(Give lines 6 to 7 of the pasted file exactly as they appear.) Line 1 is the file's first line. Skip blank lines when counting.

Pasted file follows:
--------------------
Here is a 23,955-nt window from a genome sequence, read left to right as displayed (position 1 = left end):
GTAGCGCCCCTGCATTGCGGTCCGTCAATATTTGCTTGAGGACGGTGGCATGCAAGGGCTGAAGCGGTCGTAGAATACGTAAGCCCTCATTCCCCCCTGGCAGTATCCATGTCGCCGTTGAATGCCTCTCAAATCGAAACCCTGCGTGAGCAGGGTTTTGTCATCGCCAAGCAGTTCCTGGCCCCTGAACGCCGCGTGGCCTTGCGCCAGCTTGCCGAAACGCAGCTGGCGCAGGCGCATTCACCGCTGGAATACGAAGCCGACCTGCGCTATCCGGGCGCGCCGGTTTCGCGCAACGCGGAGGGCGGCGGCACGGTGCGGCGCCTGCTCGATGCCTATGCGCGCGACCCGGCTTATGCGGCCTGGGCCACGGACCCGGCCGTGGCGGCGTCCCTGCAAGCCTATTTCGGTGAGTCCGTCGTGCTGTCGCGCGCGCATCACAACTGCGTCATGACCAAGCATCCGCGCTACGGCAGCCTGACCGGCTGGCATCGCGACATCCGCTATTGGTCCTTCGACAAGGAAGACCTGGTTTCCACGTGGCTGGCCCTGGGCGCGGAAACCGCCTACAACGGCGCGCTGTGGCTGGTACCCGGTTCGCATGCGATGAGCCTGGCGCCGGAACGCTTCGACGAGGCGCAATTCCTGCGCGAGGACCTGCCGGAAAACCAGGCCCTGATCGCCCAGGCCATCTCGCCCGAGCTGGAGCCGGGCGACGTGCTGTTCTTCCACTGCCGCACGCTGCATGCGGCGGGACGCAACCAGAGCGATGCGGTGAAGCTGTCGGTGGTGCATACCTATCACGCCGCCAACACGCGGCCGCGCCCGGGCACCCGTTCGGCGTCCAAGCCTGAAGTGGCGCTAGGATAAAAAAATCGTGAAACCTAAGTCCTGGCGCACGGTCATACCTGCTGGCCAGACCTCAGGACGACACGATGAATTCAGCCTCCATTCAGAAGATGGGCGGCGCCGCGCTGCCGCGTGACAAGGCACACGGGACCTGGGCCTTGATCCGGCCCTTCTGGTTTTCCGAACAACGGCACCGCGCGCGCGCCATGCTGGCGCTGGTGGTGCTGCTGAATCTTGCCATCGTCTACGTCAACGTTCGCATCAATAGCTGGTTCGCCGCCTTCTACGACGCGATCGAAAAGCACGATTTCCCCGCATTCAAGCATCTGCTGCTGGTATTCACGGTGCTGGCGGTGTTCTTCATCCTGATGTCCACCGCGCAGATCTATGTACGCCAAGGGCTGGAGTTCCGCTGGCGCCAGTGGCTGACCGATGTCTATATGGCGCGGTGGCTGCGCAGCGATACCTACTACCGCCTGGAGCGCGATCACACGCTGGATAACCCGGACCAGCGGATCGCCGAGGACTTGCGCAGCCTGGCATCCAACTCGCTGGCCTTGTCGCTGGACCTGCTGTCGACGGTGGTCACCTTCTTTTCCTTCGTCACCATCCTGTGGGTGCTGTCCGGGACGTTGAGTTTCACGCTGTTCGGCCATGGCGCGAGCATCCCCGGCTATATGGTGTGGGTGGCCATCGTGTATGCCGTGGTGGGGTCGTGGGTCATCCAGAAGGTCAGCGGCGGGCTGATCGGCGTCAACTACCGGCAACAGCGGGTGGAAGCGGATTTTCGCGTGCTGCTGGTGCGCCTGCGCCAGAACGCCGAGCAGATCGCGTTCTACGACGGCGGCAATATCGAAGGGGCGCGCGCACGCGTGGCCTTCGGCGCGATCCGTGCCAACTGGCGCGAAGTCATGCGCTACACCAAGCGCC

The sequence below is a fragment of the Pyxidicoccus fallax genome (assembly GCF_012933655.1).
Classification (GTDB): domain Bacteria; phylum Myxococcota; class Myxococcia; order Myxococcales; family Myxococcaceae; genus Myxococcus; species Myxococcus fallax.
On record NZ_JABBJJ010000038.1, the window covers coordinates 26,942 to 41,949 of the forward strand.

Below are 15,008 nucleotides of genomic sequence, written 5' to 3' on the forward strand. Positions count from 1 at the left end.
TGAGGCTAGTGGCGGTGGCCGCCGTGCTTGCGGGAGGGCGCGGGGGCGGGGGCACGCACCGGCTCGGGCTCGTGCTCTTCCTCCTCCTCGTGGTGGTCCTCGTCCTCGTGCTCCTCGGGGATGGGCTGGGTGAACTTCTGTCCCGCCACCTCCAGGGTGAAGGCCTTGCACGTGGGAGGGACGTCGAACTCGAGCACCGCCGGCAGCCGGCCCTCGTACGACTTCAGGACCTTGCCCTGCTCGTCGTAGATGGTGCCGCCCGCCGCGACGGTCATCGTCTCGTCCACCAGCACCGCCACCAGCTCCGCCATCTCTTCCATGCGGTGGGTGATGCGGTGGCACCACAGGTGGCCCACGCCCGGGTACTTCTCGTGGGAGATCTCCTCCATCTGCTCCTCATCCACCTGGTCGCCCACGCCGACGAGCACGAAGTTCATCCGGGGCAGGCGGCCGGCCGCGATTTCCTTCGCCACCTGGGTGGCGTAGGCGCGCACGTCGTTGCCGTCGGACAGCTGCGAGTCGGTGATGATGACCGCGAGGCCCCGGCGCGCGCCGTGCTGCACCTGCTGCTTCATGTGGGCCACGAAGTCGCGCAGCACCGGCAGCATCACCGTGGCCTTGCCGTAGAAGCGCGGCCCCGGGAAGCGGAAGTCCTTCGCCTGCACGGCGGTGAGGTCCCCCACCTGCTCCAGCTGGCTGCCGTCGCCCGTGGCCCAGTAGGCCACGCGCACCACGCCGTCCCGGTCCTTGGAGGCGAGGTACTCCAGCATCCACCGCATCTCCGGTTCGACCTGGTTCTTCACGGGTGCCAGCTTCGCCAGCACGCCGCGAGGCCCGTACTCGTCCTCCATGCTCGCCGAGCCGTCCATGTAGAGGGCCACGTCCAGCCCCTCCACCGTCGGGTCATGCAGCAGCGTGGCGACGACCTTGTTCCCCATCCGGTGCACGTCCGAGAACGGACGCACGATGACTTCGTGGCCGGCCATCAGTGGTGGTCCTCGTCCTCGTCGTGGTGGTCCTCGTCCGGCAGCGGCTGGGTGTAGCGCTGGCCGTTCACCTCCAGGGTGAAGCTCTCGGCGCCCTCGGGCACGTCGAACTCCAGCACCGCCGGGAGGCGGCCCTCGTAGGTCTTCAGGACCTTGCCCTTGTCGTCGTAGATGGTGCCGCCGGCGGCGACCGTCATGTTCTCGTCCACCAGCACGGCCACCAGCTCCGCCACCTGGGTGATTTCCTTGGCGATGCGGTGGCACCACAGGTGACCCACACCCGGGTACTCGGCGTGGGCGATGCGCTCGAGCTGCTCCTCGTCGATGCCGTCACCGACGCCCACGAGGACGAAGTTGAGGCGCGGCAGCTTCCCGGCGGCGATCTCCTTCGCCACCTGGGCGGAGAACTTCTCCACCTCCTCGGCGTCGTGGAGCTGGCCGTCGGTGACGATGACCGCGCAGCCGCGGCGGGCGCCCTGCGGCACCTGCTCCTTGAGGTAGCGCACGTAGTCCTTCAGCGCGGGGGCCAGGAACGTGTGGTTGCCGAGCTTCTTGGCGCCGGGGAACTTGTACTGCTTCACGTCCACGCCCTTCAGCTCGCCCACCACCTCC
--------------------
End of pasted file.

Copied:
Below are 15,008 nucleotides of genomic sequence, written 5' to 3' on the forward strand. Positions count from 1 at the left end.
TGAGGCTAGTGGCGGTGGCCGCCGTGCTTGCGGGAGGGCGCGGGGGCGGGGGCACGCACCGGCTCGGGCTCGTGCTCTTCCTCCTCCTCGTGGTGGTCCTCGTCCTCGTGCTCCTCGGGGATGGGCTGGGTGAACTTCTGTCCCGCCACCTCCAGGGTGAAGGCCTTGCACGTGGGAGGGACGTCGAACTCGAGCACCGCCGGCAGCCGGCCCTCGTACGACTTCAGGACCTTGCCCTGCTCGTCGTAGATGGTGCCGCCCGCCGCGACGGTCATCGTCTCGTCCACCAGCACCGCCACCAGCTCCGCCATCTCTTCCATGCGGTGGGTGATGCGGTGGCACCACAGGTGGCCCACGCCCGGGTACTTCTCGTGGGAGATCTCCTCCATCTGCTCCTCATCCACCTGGTCGCCCACGCCGACGAGCACGAAGTTCATCCGGGGCAGGCGGCCGGCCGCGATTTCCTTCGCCACCTGGGTGGCGTAGGCGCGCACGTCGTTGCCGTCGGACAGCTGCGAGTCGGTGATGATGACCGCGAGGCCCCGGCGCGCGCCGTGCTGCACCTGCTGCTTCATGTGGGCCACGAAGTCGCGCAGCACCGGCAGCATCACCGTGGCCTTGCCGTAGAAGCGCGGCCCCGGGAAGCGGAAGTCCTTCGCCTGCACGGCGGTGAGGTCCCCCACCTGCTCCAGCTGGCTGCCGTCGCCCGTGGCCCAGTAGGCCACGCGCACCACGCCGTCCCGGTCCTTGGAGGCGAGGTACTCCAGCATCCACCGCATCTCCGGTTCGACCTGGTTCTTCACGGGTGCCAGCTTCGCCAGCACGCCGCGAGGCCCGTACTCGTCCTCCATGCTCGCCGAGCCGTCCATGTAGAGGGCCACGTCCAGCCCCTCCACCGTCGGGTCATGCAGCAGCGTGGCGACGACCTTGTTCCCCATCCGGTGCACGTCCGAGAACGGACGCACGATGACTTCGTGGCCGGCCATCAGTGGTGGTCCTCGTCCTCGTCGTGGTGGTCCTCGTCCGGCAGCGGCTGGGTGTAGCGCTGGCCGTTCACCTCCAGGGTGAAGCTCTCGGCGCCCTCGGGCACGTCGAACTCCAGCACCGCCGGGAGGCGGCCCTCGTAGGTCTTCAGGACCTTGCCCTTGTCGTCGTAGATGGTGCCGCCGGCGGCGACCGTCATGTTCTCGTCCACCAGCACGGCCACCAGCTCCGCCACCTGGGTGATTTCCTTGGCGATGCGGTGGCACCACAGGTGACCCACACCCGGGTACTCGGCGTGGGCGATGCGCTCGAGCTGCTCCTCGTCGATGCCGTCACCGACGCCCACGAGGACGAAGTTGAGGCGCGGCAGCTTCCCGGCGGCGATCTCCTTCGCCACCTGGGCGGAGAACTTCTCCACCTCCTCGGCGTCGTGGAGCTGGCCGTCGGTGACGATGACCGCGCAGCCGCGGCGGGCGCCCTGCGGCACCTGCTCCTTGAGGTAGCGCACGTAGTCCTTCAGCGCGGGGGCCAGGAACGTGTGGTTGCCGAGCTTCTTGGCGCCGGGGAACTTGTACTGCTTCACGTCCACGCCCTTCAGCTCGCCCACCACCTCC